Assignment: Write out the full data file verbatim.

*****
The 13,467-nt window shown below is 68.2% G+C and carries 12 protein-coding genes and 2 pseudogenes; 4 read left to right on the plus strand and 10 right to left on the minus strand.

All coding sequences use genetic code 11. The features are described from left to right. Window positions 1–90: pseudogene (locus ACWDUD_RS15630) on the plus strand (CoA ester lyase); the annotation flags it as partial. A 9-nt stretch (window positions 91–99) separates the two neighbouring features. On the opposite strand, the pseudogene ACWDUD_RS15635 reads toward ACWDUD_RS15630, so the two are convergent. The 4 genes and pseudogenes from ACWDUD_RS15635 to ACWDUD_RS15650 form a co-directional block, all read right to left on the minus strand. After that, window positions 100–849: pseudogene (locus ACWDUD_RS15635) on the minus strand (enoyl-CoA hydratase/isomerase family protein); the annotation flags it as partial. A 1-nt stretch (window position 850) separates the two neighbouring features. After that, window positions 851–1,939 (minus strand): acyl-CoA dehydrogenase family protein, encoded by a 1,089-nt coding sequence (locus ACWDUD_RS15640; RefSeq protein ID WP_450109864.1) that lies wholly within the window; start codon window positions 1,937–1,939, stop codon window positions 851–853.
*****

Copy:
The 13,467-nt window shown below is 68.2% G+C and carries 12 protein-coding genes and 2 pseudogenes; 4 read left to right on the plus strand and 10 right to left on the minus strand.

All coding sequences use genetic code 11. The features are described from left to right. Window positions 1–90: pseudogene (locus ACWDUD_RS15630) on the plus strand (CoA ester lyase); the annotation flags it as partial. A 9-nt stretch (window positions 91–99) separates the two neighbouring features. On the opposite strand, the pseudogene ACWDUD_RS15635 reads toward ACWDUD_RS15630, so the two are convergent. The 4 genes and pseudogenes from ACWDUD_RS15635 to ACWDUD_RS15650 form a co-directional block, all read right to left on the minus strand. After that, window positions 100–849: pseudogene (locus ACWDUD_RS15635) on the minus strand (enoyl-CoA hydratase/isomerase family protein); the annotation flags it as partial. A 1-nt stretch (window position 850) separates the two neighbouring features. After that, window positions 851–1,939 (minus strand): acyl-CoA dehydrogenase family protein, encoded by a 1,089-nt coding sequence (locus ACWDUD_RS15640; RefSeq protein ID WP_450109864.1) that lies wholly within the window; start codon window positions 1,937–1,939, stop codon window positions 851–853.